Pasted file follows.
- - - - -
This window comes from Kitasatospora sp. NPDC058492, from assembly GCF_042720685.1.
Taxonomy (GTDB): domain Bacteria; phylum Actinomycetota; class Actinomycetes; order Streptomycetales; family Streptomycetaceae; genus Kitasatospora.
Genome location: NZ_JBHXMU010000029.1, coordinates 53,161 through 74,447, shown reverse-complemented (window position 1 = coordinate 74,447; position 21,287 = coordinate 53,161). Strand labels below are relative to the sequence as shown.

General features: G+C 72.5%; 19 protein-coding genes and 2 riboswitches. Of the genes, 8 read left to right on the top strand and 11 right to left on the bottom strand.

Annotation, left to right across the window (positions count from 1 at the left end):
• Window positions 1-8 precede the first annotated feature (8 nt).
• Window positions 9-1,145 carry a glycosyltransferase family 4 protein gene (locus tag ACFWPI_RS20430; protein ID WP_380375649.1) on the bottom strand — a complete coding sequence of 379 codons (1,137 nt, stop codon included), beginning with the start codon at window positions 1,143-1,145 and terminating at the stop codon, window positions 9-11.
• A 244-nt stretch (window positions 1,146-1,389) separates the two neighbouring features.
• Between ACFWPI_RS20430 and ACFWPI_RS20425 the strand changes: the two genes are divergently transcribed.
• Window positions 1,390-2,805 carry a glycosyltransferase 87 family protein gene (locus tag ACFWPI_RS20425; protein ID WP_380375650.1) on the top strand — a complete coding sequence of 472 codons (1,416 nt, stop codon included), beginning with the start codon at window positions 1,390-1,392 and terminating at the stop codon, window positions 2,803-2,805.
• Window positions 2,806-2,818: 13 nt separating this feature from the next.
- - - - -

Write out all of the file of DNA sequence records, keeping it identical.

This window comes from Kitasatospora sp. NPDC058492, from assembly GCF_042720685.1.
Taxonomy (GTDB): domain Bacteria; phylum Actinomycetota; class Actinomycetes; order Streptomycetales; family Streptomycetaceae; genus Kitasatospora.
Genome location: NZ_JBHXMU010000029.1, coordinates 53,161 through 74,447, shown reverse-complemented (window position 1 = coordinate 74,447; position 21,287 = coordinate 53,161). Strand labels below are relative to the sequence as shown.

General features: G+C 72.5%; 19 protein-coding genes and 2 riboswitches. Of the genes, 8 read left to right on the top strand and 11 right to left on the bottom strand.

Annotation, left to right across the window (positions count from 1 at the left end):
• Window positions 1-8 precede the first annotated feature (8 nt).
• Window positions 9-1,145 carry a glycosyltransferase family 4 protein gene (locus tag ACFWPI_RS20430; protein ID WP_380375649.1) on the bottom strand — a complete coding sequence of 379 codons (1,137 nt, stop codon included), beginning with the start codon at window positions 1,143-1,145 and terminating at the stop codon, window positions 9-11.
• A 244-nt stretch (window positions 1,146-1,389) separates the two neighbouring features.
• Between ACFWPI_RS20430 and ACFWPI_RS20425 the strand changes: the two genes are divergently transcribed.
• Window positions 1,390-2,805 carry a glycosyltransferase 87 family protein gene (locus tag ACFWPI_RS20425; protein ID WP_380375650.1) on the top strand — a complete coding sequence of 472 codons (1,416 nt, stop codon included), beginning with the start codon at window positions 1,390-1,392 and terminating at the stop codon, window positions 2,803-2,805.
• Window positions 2,806-2,818: 13 nt separating this feature from the next.